A Human rights advocacy organisation, Rights and Security International (RSI) issued the second of two reports on Wednesday urging for the urgent evacuation of women and children imprisoned in the al Hol and Roj detention camps in northeast Syria.
An estimated 12,000 children – the majority of whom are under the age of 12 and women from countries other than Iraq and Syria are being imprisoned in these camps and subjected to torture on the basis of a supposed affiliation with ISIS. UN experts have condemned the conditions in both the al Hol and Roj camps as dismal, filthy, and a stain on humanity’s conscience, with no end in sight for the camps’ women and children.RSI study
According to the study, many governments throughout the globe have the authority to halt the arbitrary detention of women and children in these situations by reclaiming them. The British government has been explicitly urged to put a stop to the torture of British children and women by bringing them back to the UK from the camps.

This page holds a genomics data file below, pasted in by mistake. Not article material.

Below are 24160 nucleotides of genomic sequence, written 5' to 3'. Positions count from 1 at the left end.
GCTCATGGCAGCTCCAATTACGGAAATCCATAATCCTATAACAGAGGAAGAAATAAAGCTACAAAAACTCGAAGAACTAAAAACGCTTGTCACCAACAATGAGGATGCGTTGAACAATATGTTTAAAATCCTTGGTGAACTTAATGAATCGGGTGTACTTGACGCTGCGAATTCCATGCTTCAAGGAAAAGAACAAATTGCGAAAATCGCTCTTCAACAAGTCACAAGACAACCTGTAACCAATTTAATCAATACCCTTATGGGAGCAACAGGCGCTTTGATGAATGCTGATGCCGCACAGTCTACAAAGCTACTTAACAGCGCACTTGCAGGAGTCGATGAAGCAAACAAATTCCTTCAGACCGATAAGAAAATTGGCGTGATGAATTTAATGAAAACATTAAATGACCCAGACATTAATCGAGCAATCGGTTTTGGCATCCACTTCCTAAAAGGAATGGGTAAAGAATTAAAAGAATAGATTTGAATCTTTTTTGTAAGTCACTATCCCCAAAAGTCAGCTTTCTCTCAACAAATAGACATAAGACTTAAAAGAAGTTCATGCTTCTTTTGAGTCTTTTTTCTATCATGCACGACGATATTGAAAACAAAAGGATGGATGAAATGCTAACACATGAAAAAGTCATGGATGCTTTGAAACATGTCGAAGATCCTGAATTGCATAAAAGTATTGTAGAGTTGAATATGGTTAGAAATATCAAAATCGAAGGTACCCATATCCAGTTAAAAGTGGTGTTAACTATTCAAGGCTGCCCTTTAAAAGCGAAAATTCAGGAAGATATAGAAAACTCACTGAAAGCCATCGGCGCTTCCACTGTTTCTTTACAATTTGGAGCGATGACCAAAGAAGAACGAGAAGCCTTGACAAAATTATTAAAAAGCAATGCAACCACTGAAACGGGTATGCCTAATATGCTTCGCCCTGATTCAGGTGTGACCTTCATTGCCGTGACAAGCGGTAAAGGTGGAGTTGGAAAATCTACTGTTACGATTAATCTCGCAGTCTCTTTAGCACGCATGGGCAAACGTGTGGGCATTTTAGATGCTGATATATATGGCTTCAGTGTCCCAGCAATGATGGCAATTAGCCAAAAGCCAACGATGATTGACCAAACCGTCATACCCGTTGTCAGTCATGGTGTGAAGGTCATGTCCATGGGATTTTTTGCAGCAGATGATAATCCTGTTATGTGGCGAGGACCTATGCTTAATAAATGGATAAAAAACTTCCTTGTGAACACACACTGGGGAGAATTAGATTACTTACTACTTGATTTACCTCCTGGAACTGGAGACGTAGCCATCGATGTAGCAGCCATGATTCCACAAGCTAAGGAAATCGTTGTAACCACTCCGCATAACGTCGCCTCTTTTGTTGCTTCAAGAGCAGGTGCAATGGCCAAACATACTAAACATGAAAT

“By refusing to return these children and women to the UK when it has the ability to do so, the British government is subjecting people – including its own residents – to torture and death.”Sarah St Vincent, RSI execuive director
‘This denial flagrantly disregards fundamental human rights that the British government supports on a global scale, and considers these Muslim women and children as less than human.’
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Despite the fact that this is the second of two RSI reports urging the British government to protect its nationals from abuse, exploitation, and sickness, the British government has refused to repatriate their children and women. Instead, it has revoked their British citizenship.
The report questions if the British government’s actions were based on racist, Islamophobic, or gendered preconceptions, and declares unequivocally that “no one should be abandoned to torture and death, much alone because of Islamophobic prejudices or unsubstantiated assumptions.”
UN human rights experts have written to 57 nations whose citizens are thought to be in the camps. A lack of sufficient education, healthcare, nutrition, and developmental chances for children also infringes their rights. As a result of injuries and stress suffered during and during their stay in the camps, those children who have survived face continuous dangers to their lives and physical and mental health.